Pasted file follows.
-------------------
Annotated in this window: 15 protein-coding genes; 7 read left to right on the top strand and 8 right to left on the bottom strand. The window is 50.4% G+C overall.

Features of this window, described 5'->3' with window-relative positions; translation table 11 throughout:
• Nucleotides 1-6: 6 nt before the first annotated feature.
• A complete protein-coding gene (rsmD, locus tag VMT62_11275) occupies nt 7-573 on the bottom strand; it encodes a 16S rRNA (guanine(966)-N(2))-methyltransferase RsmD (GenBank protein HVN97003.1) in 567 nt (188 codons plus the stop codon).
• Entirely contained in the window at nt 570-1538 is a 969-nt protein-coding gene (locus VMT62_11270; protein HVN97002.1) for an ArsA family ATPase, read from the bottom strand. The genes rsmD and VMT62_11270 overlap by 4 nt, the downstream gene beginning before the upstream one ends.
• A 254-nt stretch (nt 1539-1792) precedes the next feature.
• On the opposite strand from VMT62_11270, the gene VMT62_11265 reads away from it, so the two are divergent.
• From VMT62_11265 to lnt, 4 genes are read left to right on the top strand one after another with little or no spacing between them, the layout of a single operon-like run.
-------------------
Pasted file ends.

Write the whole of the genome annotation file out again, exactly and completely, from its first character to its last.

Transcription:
Annotated in this window: 15 protein-coding genes; 7 read left to right on the top strand and 8 right to left on the bottom strand. The window is 50.4% G+C overall.

Features of this window, described 5'->3' with window-relative positions; translation table 11 throughout:
• Nucleotides 1-6: 6 nt before the first annotated feature.
• A complete protein-coding gene (rsmD, locus tag VMT62_11275) occupies nt 7-573 on the bottom strand; it encodes a 16S rRNA (guanine(966)-N(2))-methyltransferase RsmD (GenBank protein HVN97003.1) in 567 nt (188 codons plus the stop codon).
• Entirely contained in the window at nt 570-1538 is a 969-nt protein-coding gene (locus VMT62_11270; protein HVN97002.1) for an ArsA family ATPase, read from the bottom strand. The genes rsmD and VMT62_11270 overlap by 4 nt, the downstream gene beginning before the upstream one ends.
• A 254-nt stretch (nt 1539-1792) precedes the next feature.
• On the opposite strand from VMT62_11270, the gene VMT62_11265 reads away from it, so the two are divergent.
• From VMT62_11265 to lnt, 4 genes are read left to right on the top strand one after another with little or no spacing between them, the layout of a single operon-like run.